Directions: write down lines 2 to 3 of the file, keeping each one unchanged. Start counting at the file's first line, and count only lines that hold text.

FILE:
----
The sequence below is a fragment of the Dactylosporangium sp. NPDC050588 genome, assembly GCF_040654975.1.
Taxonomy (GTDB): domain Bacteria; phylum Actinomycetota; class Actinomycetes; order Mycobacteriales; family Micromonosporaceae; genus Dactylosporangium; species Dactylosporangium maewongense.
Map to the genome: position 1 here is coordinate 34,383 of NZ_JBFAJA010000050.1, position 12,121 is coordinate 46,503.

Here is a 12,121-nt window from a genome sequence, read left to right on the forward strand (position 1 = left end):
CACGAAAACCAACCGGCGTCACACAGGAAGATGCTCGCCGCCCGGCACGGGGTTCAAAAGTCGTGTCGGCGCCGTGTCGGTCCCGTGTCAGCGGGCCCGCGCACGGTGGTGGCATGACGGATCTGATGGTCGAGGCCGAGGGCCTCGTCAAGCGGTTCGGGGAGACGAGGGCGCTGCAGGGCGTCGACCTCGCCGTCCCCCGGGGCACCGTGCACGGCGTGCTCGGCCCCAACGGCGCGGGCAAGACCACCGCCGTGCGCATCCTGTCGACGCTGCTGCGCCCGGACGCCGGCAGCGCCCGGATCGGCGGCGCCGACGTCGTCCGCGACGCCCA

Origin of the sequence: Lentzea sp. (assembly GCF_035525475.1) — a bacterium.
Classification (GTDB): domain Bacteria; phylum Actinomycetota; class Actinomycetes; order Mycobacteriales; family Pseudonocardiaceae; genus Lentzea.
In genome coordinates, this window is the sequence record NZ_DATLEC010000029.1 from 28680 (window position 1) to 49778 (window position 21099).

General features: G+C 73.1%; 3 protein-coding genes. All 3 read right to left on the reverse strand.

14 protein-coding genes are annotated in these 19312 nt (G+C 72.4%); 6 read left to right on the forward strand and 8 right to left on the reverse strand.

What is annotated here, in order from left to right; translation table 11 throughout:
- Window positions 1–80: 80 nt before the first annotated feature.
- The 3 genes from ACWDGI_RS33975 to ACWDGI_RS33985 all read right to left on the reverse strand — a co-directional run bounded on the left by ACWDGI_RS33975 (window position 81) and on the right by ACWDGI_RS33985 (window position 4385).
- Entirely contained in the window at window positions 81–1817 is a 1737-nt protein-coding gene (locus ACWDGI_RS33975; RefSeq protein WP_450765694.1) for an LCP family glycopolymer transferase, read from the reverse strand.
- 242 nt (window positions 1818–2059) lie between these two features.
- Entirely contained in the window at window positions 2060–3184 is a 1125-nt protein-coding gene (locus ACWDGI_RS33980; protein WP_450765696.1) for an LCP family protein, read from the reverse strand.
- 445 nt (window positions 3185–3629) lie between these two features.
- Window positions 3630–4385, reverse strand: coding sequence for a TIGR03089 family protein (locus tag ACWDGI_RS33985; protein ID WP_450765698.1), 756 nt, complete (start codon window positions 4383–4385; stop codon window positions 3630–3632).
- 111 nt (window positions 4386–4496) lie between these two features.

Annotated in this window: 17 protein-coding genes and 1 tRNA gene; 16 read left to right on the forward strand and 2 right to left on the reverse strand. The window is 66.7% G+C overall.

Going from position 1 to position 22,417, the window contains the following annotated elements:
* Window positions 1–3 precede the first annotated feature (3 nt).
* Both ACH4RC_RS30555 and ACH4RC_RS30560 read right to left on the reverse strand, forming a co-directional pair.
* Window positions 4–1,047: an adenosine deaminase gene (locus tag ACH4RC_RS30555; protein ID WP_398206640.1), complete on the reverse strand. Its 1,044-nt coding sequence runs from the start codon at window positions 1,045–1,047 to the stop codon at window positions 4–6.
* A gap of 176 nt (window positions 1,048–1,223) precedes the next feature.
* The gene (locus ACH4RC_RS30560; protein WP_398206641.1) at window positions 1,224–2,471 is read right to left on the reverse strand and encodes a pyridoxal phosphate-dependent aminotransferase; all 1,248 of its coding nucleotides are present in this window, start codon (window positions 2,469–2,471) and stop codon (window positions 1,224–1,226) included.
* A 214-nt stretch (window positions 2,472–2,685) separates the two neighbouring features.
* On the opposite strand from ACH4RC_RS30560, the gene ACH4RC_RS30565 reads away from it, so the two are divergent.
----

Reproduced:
Taxonomy (GTDB): domain Bacteria; phylum Actinomycetota; class Actinomycetes; order Mycobacteriales; family Micromonosporaceae; genus Dactylosporangium; species Dactylosporangium maewongense.
Map to the genome: position 1 here is coordinate 34,383 of NZ_JBFAJA010000050.1, position 12,121 is coordinate 46,503.